• Has the writer acknowledged the source from which the text was taken? If not, this should be noted and it should be drawn to the client or publisher’s attention. In addition, the copy editor may run the passage through plagiarism-detection software (such as Turnitin, Duplichecker, Ithenticate and Plagiarism) in order to verify instances of plagiarism by finding hard evidence. Checking for plagiarism in student papers, theses and dissertations has become standard practice at many higher education institutions (Shober, 2011: 115–117).
  • If the writer has quoted another source and acknowledged it correctly, how extensively have they ‘borrowed’ from the source? Is it little enough for ‘fair dealing’ to apply (in other words, a permissible ‘fair’ number of words or thoughts borrowed from another source)? Or have extensive passages been lifted from another source (even if acknowledged)?
  • Even if such another source has been acknowledged, if the borrowings are more extensive than what is considered ‘fair dealing’, must the copyright holder’s permission be sought to reproduce their text? The answer is an unequivocal ‘yes’, and the client or publisher should be informed of this.
  • Does even paraphrasing another writer’s words (or adapting another’s drawings or graphics) require acknowledgement of the source from which the ideas or concepts were obtained? Again, an unequivocal ‘yes’, and permission will need to be sought from the copyright holder if the original text in what has been paraphrased is substantial (Turabian, 2013: 136).

Nowadays, it is so easy to copy and paste text from websites and ebooks that many writers either give no thought to the ‘crime’ they are committing (stealing others’ IP and passing it off as their own) or consider anything published on the internet to be in the ‘public domain’ and therefore not needing acknowledgement. In both cases, however, a writer’s thinking is erroneous and likely to land them in trouble once the copyright holder of such borrowed text becomes aware that their published work is receiving little or no acknowledgement. If you read the fine print on most websites carefully, you will find a privacy statement, copyright information or other material that prevents copying more than once for personal reference purposes only (Murphy 2019: 32–33).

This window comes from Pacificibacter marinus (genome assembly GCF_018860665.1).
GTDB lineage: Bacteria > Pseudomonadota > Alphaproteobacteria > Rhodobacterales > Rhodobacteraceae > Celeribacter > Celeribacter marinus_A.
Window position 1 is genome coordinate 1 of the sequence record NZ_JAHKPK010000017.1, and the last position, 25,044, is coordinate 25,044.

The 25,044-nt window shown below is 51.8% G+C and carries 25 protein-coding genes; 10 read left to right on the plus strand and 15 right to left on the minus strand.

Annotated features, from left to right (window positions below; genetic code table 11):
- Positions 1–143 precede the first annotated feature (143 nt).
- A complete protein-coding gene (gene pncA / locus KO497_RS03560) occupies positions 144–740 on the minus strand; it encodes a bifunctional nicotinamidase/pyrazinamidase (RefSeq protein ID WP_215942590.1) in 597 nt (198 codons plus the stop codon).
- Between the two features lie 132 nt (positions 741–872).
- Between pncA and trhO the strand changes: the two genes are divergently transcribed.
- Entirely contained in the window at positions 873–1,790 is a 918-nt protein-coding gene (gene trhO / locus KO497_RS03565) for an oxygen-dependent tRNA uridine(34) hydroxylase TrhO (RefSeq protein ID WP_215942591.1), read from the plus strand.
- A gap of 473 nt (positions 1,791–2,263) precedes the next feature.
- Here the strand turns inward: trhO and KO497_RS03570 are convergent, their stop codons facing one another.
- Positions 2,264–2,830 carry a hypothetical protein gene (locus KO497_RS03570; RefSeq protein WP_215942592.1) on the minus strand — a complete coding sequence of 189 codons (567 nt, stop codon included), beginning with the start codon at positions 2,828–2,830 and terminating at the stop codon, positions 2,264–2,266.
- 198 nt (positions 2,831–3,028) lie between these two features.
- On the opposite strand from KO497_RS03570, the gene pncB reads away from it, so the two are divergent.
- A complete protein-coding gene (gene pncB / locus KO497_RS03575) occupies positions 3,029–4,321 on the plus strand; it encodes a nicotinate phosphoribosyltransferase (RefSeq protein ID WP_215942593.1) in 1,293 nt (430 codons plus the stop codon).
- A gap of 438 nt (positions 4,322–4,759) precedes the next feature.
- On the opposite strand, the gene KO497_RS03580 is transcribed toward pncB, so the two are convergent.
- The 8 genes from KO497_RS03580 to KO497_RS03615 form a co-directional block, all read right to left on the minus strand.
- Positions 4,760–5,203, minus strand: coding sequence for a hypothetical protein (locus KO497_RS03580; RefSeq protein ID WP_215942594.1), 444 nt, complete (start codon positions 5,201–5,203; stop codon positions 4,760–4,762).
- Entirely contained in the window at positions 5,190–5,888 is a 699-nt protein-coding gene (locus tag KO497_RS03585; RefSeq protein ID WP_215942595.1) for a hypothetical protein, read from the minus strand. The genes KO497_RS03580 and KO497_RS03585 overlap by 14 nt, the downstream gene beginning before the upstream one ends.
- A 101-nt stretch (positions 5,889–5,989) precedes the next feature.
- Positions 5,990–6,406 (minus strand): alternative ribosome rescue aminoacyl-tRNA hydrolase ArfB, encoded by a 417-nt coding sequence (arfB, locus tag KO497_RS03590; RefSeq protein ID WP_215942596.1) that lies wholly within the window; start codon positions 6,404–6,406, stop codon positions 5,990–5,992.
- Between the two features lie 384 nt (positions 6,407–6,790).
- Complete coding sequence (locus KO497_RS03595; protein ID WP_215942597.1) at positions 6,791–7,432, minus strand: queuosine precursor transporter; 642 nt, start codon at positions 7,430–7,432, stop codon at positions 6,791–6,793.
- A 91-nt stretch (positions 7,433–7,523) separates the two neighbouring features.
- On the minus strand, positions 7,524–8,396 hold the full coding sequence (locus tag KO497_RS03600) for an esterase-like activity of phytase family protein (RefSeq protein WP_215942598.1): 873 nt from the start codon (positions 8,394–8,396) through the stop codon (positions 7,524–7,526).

Artificial intelligence and plagiarism

Undoubtedly the most extreme and wilfully dishonest form of plagiarism – and perhaps the most difficult to detect – is that made possible by artificial intelligence (AI) in the form of chatbots such as ChatGPT, which produce text in a register appropriate to a particular medium, among other deceits. Another is DeepL Write, a tool that claims to correct mistakes, rephrase sentences and improve writing. The plagiaristic practice takes the form of students using AI to evade plagiarism software in order to cheat in academic papers and exams with quick and credible academic writing that is not the product of their thinking and efforts but is instead churned out convincingly by AI software such as ChatGPT. This gives an entirely false impression of the student’s ability as a writer.